Published September 1, 2008.
Studded with dates and coated in a sweet toffee sauce, this moist, rich cake is a British favorite. How would it translate to the American kitchen?
Too many versions of sticky toffee pudding cake are sickeningly saccharine or possess the bland, floury flavor of undercooked pancakes.
We wanted a cake packed full of date flavor, with a tolerable sweetness level and a moist, tender crumb.
This pudding cake is not complicated—it's a simple batter of flour, butter, sweetener, and eggs to which dates are added. Tweaking ingredients produced most of our desired improvements. We cut down the conventional amount of butter but kept the sauce rich and flavorful—eggs and all-purpose flour gave our sauce body and stability. We maximized the fruit flavor by first soaking the dates, then processing only a portion with sugar while leaving the remainder coarsely chopped. We broke with tradition when it came to choosing the sweetener. Typically treacle is used, but it’s almost impossible to find stateside. Brown sugar proved a good substitute. The toffee sauce also required tweaking the butter-sugar ratio as well as a splash of rum and of lemon juice to cut through the sticky richness.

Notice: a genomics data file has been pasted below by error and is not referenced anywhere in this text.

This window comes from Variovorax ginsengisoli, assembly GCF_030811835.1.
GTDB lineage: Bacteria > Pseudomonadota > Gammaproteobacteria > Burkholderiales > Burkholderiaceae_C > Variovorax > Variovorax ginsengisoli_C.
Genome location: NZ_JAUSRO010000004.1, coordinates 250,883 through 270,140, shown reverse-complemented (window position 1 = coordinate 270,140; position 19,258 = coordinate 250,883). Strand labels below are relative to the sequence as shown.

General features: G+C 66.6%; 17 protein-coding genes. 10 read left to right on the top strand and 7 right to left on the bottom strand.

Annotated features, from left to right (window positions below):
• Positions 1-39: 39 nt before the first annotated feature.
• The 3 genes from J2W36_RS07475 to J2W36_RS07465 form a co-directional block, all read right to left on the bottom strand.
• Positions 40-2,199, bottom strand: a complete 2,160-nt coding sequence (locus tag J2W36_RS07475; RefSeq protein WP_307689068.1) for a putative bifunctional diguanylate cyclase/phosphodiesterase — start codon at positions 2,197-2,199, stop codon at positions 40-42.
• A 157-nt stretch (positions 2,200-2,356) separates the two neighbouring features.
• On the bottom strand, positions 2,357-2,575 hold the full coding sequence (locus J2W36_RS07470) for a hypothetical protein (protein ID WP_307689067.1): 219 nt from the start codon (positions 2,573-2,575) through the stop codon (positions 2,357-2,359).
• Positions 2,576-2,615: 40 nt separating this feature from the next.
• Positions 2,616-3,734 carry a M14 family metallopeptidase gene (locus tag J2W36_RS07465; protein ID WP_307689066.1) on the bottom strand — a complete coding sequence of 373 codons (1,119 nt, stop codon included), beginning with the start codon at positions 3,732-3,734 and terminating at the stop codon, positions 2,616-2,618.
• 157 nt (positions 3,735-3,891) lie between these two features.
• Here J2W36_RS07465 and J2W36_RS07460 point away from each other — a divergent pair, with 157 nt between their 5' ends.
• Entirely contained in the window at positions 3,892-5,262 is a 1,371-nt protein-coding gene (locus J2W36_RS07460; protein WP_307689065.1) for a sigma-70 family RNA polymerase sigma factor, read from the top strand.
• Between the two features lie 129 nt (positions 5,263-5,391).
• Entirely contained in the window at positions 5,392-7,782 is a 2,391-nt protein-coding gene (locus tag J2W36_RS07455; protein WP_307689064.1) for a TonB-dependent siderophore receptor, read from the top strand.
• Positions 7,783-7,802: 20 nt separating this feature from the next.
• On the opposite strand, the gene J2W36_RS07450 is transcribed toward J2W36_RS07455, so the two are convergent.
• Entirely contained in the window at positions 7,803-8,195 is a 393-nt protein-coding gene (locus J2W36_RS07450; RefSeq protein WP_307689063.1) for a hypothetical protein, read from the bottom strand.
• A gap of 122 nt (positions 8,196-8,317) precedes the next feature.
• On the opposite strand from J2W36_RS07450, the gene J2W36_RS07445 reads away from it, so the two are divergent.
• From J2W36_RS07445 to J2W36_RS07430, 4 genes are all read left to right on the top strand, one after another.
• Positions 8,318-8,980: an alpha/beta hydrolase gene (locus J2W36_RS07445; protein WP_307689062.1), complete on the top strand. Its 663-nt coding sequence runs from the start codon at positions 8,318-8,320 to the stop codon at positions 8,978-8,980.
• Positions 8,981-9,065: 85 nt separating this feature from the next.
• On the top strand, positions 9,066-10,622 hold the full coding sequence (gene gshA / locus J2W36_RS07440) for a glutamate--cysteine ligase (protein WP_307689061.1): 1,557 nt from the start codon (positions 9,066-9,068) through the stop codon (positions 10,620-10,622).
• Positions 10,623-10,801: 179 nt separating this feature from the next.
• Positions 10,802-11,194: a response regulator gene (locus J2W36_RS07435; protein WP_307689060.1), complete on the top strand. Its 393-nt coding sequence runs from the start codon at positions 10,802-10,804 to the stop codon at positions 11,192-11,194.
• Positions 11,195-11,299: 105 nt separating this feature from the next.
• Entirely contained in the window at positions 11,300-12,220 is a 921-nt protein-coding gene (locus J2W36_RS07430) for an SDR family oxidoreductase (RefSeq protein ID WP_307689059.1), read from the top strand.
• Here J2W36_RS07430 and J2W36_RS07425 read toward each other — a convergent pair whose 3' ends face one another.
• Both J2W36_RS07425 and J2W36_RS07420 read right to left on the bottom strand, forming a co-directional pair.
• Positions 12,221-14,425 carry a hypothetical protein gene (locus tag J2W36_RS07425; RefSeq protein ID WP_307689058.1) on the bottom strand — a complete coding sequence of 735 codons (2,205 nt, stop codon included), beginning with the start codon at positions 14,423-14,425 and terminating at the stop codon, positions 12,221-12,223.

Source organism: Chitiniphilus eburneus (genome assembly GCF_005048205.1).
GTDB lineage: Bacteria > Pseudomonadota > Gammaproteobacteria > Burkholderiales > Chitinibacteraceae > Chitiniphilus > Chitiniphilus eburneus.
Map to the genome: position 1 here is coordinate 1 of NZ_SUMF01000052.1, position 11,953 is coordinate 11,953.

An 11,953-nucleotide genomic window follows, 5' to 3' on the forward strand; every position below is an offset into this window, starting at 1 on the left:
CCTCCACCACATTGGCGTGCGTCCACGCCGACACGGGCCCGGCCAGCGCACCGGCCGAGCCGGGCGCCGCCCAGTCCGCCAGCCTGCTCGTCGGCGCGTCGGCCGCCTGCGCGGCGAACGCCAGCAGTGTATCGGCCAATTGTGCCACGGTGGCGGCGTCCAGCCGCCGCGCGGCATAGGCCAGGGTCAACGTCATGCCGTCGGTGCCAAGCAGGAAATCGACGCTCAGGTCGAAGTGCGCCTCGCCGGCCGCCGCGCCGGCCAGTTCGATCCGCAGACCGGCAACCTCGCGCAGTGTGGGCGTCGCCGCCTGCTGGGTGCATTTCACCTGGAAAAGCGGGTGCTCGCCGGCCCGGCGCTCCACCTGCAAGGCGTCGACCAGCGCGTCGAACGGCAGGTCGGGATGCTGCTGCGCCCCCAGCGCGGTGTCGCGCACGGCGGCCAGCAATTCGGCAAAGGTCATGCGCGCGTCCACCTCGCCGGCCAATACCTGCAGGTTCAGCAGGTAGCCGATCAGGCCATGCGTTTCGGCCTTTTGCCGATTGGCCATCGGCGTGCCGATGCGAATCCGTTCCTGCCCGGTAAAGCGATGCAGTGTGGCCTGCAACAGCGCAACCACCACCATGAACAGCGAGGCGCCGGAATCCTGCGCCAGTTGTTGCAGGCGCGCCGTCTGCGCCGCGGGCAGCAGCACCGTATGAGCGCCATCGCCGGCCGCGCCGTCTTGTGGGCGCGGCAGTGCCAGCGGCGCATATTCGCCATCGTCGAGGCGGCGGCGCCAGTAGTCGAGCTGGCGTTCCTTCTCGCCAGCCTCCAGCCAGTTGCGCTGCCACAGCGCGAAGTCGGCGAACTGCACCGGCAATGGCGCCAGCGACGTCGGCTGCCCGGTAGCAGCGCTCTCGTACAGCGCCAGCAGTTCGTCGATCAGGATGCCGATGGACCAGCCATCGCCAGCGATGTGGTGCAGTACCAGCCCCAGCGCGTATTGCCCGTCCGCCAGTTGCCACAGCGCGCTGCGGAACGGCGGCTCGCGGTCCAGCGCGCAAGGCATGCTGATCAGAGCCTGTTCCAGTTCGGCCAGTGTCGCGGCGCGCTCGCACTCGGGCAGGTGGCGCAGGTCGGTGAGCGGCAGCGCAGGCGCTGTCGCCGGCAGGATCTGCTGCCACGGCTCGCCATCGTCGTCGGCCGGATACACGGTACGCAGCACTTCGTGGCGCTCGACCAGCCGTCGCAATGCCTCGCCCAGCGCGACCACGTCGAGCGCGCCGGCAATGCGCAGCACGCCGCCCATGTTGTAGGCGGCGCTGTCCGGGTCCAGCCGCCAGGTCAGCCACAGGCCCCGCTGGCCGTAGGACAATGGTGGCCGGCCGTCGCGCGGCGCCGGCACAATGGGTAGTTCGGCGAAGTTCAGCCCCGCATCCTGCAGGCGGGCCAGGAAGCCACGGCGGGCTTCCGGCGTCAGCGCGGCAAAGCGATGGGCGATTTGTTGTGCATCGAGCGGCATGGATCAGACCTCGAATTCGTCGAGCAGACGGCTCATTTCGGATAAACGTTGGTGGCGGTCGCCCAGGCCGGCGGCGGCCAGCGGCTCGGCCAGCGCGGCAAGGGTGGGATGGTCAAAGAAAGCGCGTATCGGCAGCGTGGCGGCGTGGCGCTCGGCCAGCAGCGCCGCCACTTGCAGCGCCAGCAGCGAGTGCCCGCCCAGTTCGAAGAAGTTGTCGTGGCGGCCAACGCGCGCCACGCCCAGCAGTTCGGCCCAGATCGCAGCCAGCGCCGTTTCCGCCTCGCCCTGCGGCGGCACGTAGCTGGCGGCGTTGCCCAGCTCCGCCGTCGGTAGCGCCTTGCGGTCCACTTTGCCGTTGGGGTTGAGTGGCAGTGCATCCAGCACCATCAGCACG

We also needed to alter the technique a bit. Some recipes call for simply placing the ramekins in the oven or baking them in a water bath. But baked without steam, the puddings were unappealingly dry. The best approach was placing the batter-filled ramekins in a roasting pan, adding boiling water, and then covering the pan with aluminum foil before baking. (It proved to be especially important that the aluminum foil form an airtight seal around the pan.) Finally, to bring everything together, we poked the cakes with a toothpick to allow the sauce to be thoroughly absorbed.list of recipes